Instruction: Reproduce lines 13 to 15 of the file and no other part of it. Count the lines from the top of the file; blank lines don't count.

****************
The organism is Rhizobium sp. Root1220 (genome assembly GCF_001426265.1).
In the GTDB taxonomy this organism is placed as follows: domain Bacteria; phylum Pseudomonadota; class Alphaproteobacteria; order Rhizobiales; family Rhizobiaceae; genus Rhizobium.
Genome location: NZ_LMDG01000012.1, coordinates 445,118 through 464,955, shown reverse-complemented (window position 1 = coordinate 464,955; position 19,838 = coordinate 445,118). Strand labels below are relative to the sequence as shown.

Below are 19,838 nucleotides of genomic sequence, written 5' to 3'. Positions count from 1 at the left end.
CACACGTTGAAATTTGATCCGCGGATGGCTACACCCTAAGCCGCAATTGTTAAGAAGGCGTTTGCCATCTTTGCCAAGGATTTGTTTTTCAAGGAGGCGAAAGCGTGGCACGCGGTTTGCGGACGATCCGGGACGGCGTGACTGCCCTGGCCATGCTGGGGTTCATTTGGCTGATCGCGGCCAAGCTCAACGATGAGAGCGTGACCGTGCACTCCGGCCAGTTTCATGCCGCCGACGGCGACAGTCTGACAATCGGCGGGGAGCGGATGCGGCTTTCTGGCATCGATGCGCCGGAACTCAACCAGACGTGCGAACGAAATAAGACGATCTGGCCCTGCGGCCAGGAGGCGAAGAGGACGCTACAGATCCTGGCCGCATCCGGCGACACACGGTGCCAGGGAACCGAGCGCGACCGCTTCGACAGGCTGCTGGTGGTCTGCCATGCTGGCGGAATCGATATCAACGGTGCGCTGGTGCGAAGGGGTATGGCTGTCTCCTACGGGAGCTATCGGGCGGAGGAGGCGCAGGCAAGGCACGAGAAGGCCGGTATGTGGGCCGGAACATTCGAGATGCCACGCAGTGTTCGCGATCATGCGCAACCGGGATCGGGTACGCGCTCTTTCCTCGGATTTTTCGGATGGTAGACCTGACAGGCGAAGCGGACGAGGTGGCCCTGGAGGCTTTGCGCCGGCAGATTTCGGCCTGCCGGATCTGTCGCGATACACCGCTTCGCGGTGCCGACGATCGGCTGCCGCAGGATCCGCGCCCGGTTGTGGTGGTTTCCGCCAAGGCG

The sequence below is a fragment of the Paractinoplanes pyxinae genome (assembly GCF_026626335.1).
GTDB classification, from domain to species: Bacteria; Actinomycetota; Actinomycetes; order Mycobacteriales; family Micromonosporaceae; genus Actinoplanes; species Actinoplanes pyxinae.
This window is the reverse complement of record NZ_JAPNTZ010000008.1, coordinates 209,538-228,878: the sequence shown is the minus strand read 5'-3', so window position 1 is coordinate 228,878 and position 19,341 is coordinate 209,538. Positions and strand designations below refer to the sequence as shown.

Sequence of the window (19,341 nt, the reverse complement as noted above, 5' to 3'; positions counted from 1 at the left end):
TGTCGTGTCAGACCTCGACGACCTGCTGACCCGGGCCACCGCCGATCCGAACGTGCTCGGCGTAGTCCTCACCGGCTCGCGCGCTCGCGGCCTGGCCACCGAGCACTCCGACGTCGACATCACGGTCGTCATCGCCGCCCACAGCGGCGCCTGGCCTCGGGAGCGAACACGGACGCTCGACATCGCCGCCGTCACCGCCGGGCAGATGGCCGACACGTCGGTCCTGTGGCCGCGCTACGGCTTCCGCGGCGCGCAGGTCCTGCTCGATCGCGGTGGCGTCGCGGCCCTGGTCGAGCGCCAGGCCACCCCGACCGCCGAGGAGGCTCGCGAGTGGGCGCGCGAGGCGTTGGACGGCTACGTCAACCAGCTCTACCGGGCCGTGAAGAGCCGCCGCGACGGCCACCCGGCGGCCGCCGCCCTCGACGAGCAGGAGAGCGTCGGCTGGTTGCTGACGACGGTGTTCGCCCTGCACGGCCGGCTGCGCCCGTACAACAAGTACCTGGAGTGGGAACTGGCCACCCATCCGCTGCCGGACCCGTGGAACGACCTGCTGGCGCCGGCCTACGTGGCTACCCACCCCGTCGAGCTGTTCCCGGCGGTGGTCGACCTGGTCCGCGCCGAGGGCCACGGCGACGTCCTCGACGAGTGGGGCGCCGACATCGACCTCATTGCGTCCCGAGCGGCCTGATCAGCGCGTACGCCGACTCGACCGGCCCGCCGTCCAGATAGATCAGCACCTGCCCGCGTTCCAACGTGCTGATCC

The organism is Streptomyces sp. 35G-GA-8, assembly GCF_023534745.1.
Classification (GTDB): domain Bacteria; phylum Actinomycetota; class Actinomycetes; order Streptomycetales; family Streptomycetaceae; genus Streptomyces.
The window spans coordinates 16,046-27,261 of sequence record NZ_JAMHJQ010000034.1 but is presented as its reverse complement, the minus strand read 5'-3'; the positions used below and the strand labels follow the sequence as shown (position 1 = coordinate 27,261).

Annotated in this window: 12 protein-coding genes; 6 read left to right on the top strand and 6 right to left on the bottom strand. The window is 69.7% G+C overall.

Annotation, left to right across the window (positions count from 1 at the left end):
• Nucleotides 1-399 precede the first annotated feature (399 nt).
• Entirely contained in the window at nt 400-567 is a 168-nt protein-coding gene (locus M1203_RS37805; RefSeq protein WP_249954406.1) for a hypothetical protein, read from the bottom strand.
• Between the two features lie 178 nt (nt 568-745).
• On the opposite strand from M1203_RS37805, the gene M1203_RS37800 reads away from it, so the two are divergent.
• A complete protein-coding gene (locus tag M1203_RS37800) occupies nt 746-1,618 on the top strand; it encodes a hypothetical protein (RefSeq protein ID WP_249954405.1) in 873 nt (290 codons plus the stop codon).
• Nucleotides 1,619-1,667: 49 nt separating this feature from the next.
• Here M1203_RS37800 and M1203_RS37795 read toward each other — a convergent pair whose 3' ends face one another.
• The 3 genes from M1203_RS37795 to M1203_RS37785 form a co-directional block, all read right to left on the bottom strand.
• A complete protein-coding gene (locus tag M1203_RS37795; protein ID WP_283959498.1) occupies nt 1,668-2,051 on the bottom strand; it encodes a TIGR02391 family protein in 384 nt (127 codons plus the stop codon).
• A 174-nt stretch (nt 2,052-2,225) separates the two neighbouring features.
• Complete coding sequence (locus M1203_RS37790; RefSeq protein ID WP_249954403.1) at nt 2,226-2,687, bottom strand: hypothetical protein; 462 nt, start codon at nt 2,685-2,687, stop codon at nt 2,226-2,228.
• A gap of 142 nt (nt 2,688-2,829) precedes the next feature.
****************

The window spans coordinates 16,046-27,261 of sequence record NZ_JAMHJQ010000034.1 but is presented as its reverse complement, the minus strand read 5'-3'; the positions used below and the strand labels follow the sequence as shown (position 1 = coordinate 27,261).

Annotated in this window: 12 protein-coding genes; 6 read left to right on the top strand and 6 right to left on the bottom strand. The window is 69.7% G+C overall.

Annotation, left to right across the window (positions count from 1 at the left end):